ROBERT WARE was the youngest son of Deacon Issac Ware and was born in Lexington, Ky. 1792. Migrating to Campbell County in his youth. With Uriah Edwards he was licensed to preach in 1821, and was ordained to the care of Licking Church, in 1823. About 1827 he moved to Mississippi.

WILLIAM GRIZZLE was a son of Elder Elam Grizzle, and was born in what is now Kenton County, Ky., March 31, 1813. He united with Bank Lick Church, and Was baptized by his father October 1832. In 1846 he was licensed to exercise "a public gift" and was ordained to the ministry by Robert Kirtley,  J. A. Kirtley, Elam Grizzle, A. W. Mullins and Robert Vickers, March 13, 1853. Aided by Jesse Beagle, he raised up Grants Lick Church near his home in Campbell County and served it as pastor the remainder of his brief ministry. He also served the Church at Pleasant Ridge, for a time, and was pastor of DeCourseys Creek, Bowmans (now Oak Island) and Grants Lick, at the time of his death Nov. 3, 1867.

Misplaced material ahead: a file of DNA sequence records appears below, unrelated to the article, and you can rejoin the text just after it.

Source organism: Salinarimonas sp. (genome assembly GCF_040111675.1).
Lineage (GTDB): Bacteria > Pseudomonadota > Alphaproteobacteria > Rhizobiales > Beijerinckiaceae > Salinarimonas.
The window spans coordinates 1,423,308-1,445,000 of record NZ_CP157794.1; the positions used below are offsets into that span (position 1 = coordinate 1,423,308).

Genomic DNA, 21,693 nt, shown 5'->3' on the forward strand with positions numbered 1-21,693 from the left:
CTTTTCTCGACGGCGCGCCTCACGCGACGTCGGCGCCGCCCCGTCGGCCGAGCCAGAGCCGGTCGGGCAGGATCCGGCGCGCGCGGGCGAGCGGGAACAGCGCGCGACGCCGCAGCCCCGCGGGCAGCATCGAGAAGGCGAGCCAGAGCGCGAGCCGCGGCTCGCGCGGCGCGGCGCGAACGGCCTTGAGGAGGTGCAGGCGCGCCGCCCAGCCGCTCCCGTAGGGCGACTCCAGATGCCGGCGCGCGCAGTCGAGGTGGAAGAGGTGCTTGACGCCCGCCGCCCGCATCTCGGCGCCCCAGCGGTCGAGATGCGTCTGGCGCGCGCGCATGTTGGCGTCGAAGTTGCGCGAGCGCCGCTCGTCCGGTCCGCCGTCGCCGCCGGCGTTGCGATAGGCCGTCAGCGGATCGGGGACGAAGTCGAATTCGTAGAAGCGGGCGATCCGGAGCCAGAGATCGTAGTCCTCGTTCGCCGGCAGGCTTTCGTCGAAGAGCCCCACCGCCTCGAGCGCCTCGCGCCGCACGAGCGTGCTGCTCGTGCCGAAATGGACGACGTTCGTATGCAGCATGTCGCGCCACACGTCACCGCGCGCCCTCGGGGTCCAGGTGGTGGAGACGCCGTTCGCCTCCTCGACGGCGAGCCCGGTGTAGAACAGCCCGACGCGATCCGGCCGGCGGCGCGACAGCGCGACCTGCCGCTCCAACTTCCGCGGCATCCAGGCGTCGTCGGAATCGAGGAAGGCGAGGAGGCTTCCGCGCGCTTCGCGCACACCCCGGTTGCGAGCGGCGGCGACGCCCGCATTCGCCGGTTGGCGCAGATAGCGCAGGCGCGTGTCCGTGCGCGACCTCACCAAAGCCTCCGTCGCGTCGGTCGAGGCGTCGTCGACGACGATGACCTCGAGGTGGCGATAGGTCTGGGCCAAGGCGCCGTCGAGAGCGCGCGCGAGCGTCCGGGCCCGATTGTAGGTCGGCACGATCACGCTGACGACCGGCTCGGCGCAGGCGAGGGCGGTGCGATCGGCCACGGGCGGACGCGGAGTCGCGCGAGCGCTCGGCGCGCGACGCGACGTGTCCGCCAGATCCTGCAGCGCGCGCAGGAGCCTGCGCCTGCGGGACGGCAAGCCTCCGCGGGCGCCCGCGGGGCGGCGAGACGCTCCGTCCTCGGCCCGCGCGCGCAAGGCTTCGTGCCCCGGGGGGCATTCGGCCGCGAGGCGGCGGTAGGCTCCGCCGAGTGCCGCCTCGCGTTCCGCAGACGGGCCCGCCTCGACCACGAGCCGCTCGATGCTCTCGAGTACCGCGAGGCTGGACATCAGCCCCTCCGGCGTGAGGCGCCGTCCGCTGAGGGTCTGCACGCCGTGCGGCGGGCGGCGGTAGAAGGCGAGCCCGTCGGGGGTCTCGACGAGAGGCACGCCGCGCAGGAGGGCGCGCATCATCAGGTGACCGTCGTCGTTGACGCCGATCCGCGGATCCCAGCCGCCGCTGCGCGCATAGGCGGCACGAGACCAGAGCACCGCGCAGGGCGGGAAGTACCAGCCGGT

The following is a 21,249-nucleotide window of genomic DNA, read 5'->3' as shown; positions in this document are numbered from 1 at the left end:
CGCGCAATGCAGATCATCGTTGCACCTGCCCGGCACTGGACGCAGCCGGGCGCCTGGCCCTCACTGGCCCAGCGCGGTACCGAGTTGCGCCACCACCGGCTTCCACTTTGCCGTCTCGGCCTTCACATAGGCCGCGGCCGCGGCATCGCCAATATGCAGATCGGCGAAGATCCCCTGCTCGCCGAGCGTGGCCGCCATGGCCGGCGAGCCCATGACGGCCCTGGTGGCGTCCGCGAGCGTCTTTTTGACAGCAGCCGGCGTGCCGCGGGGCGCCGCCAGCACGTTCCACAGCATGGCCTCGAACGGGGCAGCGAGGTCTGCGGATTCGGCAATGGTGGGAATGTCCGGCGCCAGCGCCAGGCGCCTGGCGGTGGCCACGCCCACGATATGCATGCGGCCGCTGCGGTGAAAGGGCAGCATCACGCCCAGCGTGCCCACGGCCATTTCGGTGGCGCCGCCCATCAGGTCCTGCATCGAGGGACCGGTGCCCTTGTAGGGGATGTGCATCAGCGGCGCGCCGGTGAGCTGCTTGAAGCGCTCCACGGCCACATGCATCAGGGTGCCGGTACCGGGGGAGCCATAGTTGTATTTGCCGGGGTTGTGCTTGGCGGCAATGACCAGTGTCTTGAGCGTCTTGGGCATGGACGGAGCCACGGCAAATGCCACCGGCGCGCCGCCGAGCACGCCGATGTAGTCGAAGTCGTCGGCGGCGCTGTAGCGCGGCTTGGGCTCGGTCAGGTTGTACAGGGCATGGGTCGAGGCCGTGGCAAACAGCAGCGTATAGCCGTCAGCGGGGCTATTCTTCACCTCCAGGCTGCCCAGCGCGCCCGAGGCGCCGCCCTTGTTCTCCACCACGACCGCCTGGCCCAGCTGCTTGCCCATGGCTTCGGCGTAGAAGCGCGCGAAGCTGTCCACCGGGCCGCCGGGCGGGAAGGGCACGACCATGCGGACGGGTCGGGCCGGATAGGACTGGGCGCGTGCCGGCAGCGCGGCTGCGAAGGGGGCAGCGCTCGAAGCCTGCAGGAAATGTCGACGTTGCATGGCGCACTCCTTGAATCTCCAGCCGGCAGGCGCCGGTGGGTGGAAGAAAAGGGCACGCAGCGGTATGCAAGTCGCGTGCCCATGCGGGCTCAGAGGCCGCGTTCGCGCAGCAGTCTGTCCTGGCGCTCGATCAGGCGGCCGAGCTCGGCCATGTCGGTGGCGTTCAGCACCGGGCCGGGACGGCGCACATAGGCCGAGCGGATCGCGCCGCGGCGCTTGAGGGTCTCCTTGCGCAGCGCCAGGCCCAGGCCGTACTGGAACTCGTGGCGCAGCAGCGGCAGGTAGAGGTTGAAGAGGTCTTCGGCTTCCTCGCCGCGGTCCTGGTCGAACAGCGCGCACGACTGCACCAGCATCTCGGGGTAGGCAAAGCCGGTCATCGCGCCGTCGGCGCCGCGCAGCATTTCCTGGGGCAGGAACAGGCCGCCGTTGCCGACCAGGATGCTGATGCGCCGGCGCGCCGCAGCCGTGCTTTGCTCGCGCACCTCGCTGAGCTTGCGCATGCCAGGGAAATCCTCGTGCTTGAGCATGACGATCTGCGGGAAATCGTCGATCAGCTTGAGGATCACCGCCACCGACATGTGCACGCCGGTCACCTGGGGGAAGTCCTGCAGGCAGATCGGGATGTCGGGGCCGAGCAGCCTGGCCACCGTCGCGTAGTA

JESSE BEAGLE, was born in Campbell County, Ky. October 17, 1812. He was ordained to the ministry May 1, 1852. He served Campbell County Association as a missionary. He also filled the pastoral office in some of the leading churches in that fraternity, among others, that of Second Twelve Mile. He died Feb. 24, 1876.

ALEXANDER WEBB MULLINS, was born in what is now Kenton County, Kentucky Dec. 5, 1822. Fie was baptized by James Spillman, into the fellowship at Wilmington Church about 1.846. Shortly thereafter he was ordained to the ministry- by James Spillman, Thomas Lummis and Martin Lummis, Nov. 25, 1849.

Information on the ministers and the Campbell County Association is taken from J. H. Spencer, A History of Kentucky Baptists front 1769 to 1885. (Cincinnati: 1885) Vol. II.